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  3. Anthony Halsell says:

    If someone steals my jacket, I’m going to be cold because I no longer have a jacket. If someone makes a perfect copy of my jacket, we’re both warm.

    Artists should be compensated for their work, but using the word “theft” seems to disingenuously muddle the problem.

    When physical goods are stolen, the victim is the person who owns those particular goods. The guy who mined the diamonds on my watch isn’t too concerned if that watch gets stolen after I bought it – he’s already done his work and gotten paid.

    When digital media is “stolen,” the victim is a victim only in cases where the “thief” is pirating the material in lieu of purchasing it; if the pirate would never have bought that cd/movie/book if it weren’t freely available, then their relationship with the IP-owners doesn’t change when they pirate it. I don’t know how you’d demonstrate it, but I suspect that the proportion of pirates who would have bought the material if it weren’t available for download is relatively low.

    Historically, IP laws didn’t anticipate the ability to make infinite copies of a work for next to free. We need to re-think IP from a fundamental level – especially given that we’re on the cusp of being able to re-create physical goods with a 3d printer for a lower cost than buying them new — preferably, before the market for pirated CAD drawings for kitchen faucets blows up.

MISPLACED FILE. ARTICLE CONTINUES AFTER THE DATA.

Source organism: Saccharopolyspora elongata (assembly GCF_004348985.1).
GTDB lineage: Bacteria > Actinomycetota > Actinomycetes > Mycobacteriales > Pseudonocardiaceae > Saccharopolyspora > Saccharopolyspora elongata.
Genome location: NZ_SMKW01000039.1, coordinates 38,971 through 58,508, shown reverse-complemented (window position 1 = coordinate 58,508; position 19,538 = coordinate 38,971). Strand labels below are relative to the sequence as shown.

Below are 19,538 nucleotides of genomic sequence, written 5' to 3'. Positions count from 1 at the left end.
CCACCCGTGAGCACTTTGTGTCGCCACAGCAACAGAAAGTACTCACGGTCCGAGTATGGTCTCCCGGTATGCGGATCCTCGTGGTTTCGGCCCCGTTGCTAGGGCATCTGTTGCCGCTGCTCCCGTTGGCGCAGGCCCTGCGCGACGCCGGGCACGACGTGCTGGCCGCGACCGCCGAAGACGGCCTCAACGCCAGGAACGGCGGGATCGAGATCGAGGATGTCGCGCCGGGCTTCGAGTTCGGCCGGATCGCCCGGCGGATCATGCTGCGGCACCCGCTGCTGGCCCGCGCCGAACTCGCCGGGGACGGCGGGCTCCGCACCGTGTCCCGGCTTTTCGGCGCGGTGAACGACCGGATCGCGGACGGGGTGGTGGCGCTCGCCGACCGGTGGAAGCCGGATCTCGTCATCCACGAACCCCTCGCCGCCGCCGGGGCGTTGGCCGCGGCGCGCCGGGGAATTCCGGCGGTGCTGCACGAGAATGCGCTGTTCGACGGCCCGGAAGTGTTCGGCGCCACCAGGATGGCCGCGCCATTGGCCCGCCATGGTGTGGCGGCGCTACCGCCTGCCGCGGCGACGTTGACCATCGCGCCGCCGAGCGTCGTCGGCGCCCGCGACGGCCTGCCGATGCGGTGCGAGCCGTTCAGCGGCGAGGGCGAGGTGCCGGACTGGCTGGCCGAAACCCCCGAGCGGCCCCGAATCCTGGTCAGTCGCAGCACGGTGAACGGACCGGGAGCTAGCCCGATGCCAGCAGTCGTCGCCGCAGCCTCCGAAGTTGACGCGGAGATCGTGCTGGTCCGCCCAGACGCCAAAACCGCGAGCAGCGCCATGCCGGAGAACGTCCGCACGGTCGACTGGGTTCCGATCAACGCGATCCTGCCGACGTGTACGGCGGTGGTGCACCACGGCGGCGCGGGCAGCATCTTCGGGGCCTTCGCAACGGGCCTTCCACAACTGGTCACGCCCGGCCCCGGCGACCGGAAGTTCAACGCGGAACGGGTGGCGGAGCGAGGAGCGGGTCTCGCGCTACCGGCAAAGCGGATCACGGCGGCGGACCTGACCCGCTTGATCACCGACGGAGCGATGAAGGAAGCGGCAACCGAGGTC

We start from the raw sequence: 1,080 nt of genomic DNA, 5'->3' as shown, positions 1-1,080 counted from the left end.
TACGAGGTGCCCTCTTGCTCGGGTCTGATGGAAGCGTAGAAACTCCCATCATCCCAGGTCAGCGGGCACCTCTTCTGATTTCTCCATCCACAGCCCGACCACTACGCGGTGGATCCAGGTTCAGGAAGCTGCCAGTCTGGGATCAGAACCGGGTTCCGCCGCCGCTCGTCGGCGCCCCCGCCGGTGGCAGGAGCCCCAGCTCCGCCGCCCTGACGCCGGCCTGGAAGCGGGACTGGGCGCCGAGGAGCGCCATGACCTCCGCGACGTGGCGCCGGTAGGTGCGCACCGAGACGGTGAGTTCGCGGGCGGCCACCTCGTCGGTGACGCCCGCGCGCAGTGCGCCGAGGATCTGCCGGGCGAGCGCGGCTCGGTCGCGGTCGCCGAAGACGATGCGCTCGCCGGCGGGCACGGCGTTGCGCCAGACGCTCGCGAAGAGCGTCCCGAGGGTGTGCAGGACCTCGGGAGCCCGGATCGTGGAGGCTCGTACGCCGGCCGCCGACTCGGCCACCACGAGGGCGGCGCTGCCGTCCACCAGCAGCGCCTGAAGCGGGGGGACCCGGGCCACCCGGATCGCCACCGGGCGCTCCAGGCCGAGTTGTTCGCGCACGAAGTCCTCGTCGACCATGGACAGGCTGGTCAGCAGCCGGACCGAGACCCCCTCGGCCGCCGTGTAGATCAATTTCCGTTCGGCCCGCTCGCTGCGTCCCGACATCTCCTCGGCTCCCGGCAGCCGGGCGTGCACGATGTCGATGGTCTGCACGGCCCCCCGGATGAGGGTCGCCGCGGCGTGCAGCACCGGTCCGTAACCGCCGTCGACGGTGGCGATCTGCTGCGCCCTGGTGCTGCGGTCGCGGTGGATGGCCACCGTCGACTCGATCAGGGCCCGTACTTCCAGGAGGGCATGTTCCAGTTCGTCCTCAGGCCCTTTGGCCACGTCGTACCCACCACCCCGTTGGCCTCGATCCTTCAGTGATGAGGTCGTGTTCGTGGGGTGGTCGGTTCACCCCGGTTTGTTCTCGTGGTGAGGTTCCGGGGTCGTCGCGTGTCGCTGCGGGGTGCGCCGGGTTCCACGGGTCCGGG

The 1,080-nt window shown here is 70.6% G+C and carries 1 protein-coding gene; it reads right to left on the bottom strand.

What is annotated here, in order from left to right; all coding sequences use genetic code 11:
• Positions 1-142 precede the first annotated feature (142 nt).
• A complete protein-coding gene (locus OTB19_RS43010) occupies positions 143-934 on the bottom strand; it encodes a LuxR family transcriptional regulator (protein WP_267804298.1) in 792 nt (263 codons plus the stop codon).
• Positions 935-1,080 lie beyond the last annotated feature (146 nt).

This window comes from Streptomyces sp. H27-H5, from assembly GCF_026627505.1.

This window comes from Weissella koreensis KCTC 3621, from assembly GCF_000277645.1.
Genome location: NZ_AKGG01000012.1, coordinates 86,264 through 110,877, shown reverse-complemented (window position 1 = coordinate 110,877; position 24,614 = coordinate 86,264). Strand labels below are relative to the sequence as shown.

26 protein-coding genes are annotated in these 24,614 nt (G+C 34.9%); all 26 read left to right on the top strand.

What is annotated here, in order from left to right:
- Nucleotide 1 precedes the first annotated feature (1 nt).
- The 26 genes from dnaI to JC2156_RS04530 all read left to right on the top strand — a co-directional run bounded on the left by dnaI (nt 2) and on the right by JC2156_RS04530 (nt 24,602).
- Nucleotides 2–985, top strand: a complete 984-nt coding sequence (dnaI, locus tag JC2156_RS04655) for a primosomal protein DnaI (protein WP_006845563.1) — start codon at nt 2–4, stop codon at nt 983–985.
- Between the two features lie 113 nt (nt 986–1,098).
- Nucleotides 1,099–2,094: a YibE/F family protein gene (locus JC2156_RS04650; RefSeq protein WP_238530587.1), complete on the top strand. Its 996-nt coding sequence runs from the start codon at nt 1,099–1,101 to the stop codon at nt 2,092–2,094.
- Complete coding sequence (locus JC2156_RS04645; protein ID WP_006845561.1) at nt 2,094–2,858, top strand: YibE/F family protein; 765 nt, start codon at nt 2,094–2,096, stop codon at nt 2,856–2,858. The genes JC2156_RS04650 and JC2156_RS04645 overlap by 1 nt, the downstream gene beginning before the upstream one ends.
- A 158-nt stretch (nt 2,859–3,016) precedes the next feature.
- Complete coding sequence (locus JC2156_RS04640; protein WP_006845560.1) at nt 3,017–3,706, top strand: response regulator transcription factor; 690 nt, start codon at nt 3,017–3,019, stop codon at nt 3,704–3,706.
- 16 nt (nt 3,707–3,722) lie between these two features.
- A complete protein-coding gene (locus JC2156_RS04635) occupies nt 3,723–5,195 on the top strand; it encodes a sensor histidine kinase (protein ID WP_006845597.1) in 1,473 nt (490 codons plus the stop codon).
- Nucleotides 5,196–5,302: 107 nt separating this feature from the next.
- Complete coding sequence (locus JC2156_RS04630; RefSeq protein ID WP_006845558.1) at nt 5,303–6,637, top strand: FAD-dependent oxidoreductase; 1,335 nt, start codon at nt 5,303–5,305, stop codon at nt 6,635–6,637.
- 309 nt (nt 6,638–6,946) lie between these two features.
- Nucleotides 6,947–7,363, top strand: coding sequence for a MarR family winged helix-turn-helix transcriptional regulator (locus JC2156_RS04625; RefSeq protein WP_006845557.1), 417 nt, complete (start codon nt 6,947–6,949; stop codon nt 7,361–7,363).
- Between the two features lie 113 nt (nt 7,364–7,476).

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    • Mike B says:

      The definition of a public good is one that is non-rival and non-exclusive. Ideas and creative works have almost always been non-rival, while excludibility has been patched on through government copyright and patent laws. The only reason these laws were ever feasible was that to copy works one needed significant infrastructure, like a printing press or film print duplicator, and it was easy for rights holders to solve any problems through private lawsuits.

      With the internet the ordinary person make and distribute copies which changes the law enforcement model from one that prohibits something like exotic drugs or firearms to one that prohibits alcohol or speeding. Not only that, the public receives genuine benefits not only from the infrastructure that is sometimes used to infringe rights, but also from infringing those rights themselves. Stricter laws will only bring about a replay of prohibition where a handful of moral scolds try to stop behavior that is not only tolerated, but embraced. Big Content needs to realize that technology has forever rendered its absolute monopoly null and void. Any attempt to maintain it will only lead to large amounts of collateral damage.